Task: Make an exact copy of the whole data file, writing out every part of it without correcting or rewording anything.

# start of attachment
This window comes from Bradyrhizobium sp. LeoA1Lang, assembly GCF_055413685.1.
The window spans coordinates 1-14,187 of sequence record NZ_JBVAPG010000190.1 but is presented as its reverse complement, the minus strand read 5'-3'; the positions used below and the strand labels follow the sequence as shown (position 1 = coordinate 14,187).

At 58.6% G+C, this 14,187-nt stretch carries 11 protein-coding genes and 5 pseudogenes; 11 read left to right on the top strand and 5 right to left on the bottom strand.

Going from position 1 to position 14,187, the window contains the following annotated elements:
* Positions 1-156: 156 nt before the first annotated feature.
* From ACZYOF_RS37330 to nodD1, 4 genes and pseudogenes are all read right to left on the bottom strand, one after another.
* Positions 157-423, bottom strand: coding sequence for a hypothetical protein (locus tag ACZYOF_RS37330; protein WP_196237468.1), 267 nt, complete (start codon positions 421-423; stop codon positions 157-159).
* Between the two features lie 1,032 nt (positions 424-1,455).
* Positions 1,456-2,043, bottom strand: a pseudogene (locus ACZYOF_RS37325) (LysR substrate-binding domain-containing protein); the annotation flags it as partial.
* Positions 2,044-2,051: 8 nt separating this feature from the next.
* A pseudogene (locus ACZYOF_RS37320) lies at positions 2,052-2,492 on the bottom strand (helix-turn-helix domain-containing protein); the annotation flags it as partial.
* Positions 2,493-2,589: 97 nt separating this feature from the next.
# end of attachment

This window comes from Bradyrhizobium sp. LeoA1Lang, assembly GCF_055413685.1.
The window spans coordinates 1-14,187 of sequence record NZ_JBVAPG010000190.1 but is presented as its reverse complement, the minus strand read 5'-3'; the positions used below and the strand labels follow the sequence as shown (position 1 = coordinate 14,187).

At 58.6% G+C, this 14,187-nt stretch carries 11 protein-coding genes and 5 pseudogenes; 11 read left to right on the top strand and 5 right to left on the bottom strand.

Going from position 1 to position 14,187, the window contains the following annotated elements:
* Positions 1-156: 156 nt before the first annotated feature.
* From ACZYOF_RS37330 to nodD1, 4 genes and pseudogenes are all read right to left on the bottom strand, one after another.
* Positions 157-423, bottom strand: coding sequence for a hypothetical protein (locus tag ACZYOF_RS37330; protein WP_196237468.1), 267 nt, complete (start codon positions 421-423; stop codon positions 157-159).
* Between the two features lie 1,032 nt (positions 424-1,455).
* Positions 1,456-2,043, bottom strand: a pseudogene (locus ACZYOF_RS37325) (LysR substrate-binding domain-containing protein); the annotation flags it as partial.
* Positions 2,044-2,051: 8 nt separating this feature from the next.
* A pseudogene (locus ACZYOF_RS37320) lies at positions 2,052-2,492 on the bottom strand (helix-turn-helix domain-containing protein); the annotation flags it as partial.
* Positions 2,493-2,589: 97 nt separating this feature from the next.